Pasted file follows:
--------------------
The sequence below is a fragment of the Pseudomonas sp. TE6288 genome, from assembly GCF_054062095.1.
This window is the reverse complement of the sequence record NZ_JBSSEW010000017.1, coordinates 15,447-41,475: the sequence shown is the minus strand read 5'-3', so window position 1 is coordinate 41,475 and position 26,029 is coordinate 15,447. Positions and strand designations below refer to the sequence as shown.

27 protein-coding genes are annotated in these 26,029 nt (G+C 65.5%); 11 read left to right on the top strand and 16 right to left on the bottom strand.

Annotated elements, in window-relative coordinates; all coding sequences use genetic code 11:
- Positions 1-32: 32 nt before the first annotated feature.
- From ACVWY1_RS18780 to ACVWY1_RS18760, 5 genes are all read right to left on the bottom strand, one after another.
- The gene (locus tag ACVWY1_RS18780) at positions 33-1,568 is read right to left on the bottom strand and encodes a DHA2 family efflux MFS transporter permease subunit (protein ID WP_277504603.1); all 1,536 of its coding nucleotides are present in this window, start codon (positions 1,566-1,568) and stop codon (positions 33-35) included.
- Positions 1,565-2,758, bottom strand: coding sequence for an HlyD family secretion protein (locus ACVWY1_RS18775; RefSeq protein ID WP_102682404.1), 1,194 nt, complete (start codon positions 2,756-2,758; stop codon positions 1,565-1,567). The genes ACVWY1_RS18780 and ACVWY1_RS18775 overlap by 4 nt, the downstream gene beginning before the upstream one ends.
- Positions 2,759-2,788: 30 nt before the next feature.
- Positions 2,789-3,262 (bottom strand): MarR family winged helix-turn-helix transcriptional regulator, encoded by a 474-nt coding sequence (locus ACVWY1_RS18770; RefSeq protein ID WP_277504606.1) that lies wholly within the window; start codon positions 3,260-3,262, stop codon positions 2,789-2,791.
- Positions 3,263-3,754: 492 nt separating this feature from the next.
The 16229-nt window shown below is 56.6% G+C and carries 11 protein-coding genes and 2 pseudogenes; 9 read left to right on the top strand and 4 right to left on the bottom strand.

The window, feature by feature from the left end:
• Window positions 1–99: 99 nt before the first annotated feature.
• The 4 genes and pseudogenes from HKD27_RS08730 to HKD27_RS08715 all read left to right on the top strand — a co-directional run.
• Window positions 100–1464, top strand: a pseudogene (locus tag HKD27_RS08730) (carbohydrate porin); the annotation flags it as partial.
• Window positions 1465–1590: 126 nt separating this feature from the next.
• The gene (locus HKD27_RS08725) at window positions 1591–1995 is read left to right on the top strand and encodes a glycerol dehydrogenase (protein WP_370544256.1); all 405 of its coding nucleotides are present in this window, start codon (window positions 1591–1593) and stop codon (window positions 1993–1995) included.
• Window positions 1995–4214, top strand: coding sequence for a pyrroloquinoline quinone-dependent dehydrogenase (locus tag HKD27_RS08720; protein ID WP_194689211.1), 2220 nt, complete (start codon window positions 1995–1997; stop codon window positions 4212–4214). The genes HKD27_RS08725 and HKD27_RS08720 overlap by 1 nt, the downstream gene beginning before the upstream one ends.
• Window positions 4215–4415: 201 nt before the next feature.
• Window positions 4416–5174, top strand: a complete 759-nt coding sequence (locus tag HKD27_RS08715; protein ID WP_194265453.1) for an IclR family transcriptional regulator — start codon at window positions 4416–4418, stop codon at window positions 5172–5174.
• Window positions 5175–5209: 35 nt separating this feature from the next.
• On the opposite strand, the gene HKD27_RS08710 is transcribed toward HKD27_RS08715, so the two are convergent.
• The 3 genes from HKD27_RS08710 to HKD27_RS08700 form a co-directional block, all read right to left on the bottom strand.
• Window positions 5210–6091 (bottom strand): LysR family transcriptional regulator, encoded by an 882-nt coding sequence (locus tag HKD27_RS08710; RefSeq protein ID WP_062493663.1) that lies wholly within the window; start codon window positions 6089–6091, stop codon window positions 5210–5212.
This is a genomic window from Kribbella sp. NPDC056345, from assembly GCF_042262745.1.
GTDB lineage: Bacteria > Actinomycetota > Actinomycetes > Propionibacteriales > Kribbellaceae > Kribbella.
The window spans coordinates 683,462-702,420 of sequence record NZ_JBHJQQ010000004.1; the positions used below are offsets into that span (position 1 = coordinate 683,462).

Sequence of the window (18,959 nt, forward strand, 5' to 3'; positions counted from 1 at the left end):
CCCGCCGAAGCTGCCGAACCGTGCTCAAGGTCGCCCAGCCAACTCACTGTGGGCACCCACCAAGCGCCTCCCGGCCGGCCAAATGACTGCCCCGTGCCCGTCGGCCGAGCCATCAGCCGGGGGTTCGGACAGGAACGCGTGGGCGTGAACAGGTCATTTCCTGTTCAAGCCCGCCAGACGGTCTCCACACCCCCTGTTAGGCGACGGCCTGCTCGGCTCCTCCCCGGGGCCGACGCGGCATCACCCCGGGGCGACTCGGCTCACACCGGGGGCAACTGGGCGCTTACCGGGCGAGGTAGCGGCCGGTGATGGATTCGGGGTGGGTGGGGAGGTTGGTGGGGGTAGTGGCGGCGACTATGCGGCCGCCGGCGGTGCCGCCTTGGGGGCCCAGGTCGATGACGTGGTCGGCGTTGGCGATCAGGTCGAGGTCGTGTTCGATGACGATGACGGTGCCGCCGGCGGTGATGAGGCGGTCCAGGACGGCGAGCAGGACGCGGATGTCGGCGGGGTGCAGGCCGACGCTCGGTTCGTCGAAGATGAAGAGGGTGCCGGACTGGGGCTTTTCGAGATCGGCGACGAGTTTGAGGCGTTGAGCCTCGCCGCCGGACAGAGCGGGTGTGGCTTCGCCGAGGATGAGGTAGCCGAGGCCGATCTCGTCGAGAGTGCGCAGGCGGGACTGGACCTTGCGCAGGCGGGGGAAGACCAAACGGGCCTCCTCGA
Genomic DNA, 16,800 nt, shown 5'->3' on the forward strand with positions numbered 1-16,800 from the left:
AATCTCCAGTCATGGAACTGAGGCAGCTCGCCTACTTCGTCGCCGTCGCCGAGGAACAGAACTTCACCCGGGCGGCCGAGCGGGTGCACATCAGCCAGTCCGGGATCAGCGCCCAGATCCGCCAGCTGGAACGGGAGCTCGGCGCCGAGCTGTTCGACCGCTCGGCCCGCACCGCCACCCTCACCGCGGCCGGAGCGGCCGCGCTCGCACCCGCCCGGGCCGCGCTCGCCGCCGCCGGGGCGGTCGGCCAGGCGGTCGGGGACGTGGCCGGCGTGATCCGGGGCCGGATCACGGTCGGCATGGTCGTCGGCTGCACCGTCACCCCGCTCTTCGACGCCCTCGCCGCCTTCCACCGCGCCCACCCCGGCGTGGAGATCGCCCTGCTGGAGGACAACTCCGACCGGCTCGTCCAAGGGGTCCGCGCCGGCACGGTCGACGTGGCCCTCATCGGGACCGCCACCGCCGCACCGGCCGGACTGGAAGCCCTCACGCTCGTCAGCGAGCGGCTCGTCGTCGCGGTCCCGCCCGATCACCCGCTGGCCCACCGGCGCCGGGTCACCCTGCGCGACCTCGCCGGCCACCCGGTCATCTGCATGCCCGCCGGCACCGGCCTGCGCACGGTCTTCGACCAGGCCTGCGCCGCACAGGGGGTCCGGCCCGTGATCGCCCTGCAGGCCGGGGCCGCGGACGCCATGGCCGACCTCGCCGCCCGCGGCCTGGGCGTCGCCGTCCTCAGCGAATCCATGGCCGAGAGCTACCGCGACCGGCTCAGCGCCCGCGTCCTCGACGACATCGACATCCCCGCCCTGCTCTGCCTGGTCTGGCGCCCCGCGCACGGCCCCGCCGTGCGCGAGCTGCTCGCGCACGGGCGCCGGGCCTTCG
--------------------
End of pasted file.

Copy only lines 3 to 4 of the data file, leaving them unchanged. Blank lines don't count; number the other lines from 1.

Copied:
27 protein-coding genes are annotated in these 26,029 nt (G+C 65.5%); 11 read left to right on the top strand and 16 right to left on the bottom strand.

Annotated elements, in window-relative coordinates; all coding sequences use genetic code 11: